Over a beautiful breakfast at the John Muir Lodge Restaurant (honestly that roof, total gorgeouesness), as a family we decided our itinerary for the day. Following the advice from Lonely Planet Guides, we decided to head to Mineral King Drive, an apparently winding road up a mountain with over 700 switchbacks (hair pin turns), this information will be important for the following tale.
We had not yet learned the rule that satellite navigation systems do not always work in the mountains, we should have taken a paper map. Nevertheless, we had quite the scenic tour on our way to the base of the mountiain, which took quite a bit of time out of our day.
The drive up mineral King, was stunning, there didn’t appear to be many other people around. It was just outside the parks, and so not national highway driving material, more off the beaten track. Apparently, the view at the top would be worth the drive.
I took pictures of the road on the journey, as I didn’t know if I would ever believe without photographic evidence that we did this trip, such was the awe of it all.
I was terrified, absolutely scared to the core, driving these cliffs, with no rail system, at up to 7000 feet, I din’t know i was scared of heights, but hilariously it turns out I might be. In fact I even cried, I tried closing my eyes, that did not help. The kids were in the back of the car making their usual noises, happy as anything, Shane was actually the one driving and was completely calm and confident, but I on the other hand struggled with the drive. Poor Shane drove so slowly, to help me, which only made the trip last longer, and I felt every one of those 700 switchbacks.
We got to the Ranger station at about 5000 feet, and I declared we have made it, this is it! But alas, Shane had read that what we were looking for laid just beyond and through the woods and into the valley.
Driving through the woods was magnificent, with historic huts dotted throughout a village that really was getting away from it all, totally off the grid.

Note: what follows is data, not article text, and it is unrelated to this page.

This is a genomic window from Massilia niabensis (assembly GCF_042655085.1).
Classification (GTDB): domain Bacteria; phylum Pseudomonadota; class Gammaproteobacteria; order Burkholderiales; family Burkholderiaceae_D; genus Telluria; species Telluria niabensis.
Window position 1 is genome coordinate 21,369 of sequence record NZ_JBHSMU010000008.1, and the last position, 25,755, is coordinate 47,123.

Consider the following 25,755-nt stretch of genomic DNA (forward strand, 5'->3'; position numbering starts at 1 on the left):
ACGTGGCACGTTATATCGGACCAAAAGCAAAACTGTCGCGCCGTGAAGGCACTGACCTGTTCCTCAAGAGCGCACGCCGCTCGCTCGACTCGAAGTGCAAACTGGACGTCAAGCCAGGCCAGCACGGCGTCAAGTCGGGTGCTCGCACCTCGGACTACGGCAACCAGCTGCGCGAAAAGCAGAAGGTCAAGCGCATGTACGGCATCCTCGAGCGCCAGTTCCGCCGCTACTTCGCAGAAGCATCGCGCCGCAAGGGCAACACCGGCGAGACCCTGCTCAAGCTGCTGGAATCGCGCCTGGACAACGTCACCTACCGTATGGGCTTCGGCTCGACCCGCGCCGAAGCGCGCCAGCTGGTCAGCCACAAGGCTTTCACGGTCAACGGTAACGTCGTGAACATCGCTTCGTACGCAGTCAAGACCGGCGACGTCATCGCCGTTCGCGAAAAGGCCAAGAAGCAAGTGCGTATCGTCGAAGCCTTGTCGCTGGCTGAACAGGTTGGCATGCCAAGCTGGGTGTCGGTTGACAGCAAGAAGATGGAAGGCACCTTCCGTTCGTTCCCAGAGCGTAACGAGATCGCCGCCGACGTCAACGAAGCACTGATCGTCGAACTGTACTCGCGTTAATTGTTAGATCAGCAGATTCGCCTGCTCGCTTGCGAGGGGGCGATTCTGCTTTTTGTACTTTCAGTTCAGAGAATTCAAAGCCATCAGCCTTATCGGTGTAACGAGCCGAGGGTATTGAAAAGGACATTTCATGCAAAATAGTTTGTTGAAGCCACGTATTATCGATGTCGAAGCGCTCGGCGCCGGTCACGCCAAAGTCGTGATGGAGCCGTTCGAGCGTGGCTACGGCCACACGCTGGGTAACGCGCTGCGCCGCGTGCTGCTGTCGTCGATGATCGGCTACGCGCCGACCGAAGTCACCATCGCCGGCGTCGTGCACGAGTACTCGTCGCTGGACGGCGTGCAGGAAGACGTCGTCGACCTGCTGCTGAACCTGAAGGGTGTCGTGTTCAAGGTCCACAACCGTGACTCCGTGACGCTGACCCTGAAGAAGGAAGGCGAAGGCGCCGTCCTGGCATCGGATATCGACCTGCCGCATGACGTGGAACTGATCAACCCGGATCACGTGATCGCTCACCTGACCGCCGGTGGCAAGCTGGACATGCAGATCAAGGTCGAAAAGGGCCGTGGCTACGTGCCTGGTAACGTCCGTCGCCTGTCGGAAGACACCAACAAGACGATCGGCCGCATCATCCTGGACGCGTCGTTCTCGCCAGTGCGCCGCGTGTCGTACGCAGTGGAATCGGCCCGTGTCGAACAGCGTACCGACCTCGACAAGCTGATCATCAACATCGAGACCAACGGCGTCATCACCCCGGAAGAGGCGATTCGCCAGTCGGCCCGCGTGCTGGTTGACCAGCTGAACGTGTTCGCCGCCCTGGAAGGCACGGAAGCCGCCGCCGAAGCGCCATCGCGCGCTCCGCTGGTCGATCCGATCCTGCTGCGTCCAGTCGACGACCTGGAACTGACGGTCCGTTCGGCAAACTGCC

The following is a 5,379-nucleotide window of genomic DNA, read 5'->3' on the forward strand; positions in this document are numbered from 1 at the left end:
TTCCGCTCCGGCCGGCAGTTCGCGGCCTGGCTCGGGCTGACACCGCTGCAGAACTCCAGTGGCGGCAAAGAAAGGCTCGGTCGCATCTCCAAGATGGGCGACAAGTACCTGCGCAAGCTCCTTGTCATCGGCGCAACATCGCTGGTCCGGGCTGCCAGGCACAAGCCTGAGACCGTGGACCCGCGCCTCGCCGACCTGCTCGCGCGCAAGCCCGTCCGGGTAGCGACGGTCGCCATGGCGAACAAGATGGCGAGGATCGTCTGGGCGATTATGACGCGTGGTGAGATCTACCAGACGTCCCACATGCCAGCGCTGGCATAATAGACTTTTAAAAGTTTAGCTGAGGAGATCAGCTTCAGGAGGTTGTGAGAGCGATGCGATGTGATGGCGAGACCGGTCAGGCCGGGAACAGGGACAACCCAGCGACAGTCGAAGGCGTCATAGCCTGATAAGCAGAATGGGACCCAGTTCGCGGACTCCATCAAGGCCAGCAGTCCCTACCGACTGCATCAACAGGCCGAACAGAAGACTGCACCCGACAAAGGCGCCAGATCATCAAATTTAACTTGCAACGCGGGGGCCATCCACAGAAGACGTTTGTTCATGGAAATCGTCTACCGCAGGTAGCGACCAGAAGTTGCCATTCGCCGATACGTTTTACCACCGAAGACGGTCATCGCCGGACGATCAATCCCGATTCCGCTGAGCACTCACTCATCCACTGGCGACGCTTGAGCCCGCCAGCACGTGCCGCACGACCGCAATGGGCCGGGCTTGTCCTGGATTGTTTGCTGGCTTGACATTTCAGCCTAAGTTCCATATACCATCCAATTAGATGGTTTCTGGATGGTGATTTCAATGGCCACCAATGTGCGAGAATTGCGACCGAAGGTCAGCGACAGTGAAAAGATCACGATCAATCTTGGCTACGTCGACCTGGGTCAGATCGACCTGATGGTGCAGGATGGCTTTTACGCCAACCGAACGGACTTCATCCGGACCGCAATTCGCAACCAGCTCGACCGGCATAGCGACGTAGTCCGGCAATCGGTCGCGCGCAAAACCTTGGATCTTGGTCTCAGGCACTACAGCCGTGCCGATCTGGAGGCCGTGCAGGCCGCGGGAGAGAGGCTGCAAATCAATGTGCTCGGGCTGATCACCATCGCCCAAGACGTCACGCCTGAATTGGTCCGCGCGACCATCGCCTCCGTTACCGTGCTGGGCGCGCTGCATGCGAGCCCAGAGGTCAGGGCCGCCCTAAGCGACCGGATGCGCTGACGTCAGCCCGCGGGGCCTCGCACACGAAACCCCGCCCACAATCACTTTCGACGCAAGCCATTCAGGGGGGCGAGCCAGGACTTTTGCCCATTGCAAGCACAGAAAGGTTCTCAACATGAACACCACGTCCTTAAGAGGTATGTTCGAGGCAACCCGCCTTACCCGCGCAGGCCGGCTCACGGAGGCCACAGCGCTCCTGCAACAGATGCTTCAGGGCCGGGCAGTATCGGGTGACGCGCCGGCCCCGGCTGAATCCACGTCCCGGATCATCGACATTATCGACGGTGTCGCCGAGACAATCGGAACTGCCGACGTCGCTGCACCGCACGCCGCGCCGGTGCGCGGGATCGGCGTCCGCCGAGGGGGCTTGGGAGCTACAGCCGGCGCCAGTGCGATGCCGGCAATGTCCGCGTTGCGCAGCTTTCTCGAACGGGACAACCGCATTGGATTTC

I imagined writers, creatives, pastors getting away for some solitary time in the woods to restore their hearts and use the silence to find space to create, if it weren’t for the drive up here I would certainly love to spend a week up in this forgotten country.
Driving through the woods, with the promised view in sight was much easier than along the cliffs.
We eventually turned through the corner and came into the most secluded wild valley.
To the most magnificent, awe inspiring views. Where no photo can do justice to the majesty of the mountain.
It reminded me that even thought the journey can be long and painful, perhaps it is simply the only way to the view you are meant to see, a spectacular destination that restores the soul and breathes life again.
Once again, in complete joy my boys were taking photos to remember the moment we climbed a mountain for a spectacular view.
“Another glorious Sierra day in which one seems to be dissolved and absorbed and sent pulsing onward we know not where. Life seems neither long nor short, and we take no more heed to save time or make haste than do the trees and stars. This is true freedom, a good practical sort of immortality.” – John Muir
We took the road back down, surprisingly considering I was planning on calling a helicopter from the valley, so I didn’t have to drive back down. Thankfully the road back down I was much better, the lower we got the happier I was, i only realised later that t was perhaps a fear of heights, i shall have to work on this to go back up again someday.
At the bottom of the mountain (Hallelujah), on the way back into the park, we found a stunning restaurant to have lunch, wiht an outdoor setting over a running river, it was the perfect place to sit and chill after a long journey.
Such a beautiful view, and the sound of the river while we were eating lunch was beautiful.
Lots of Love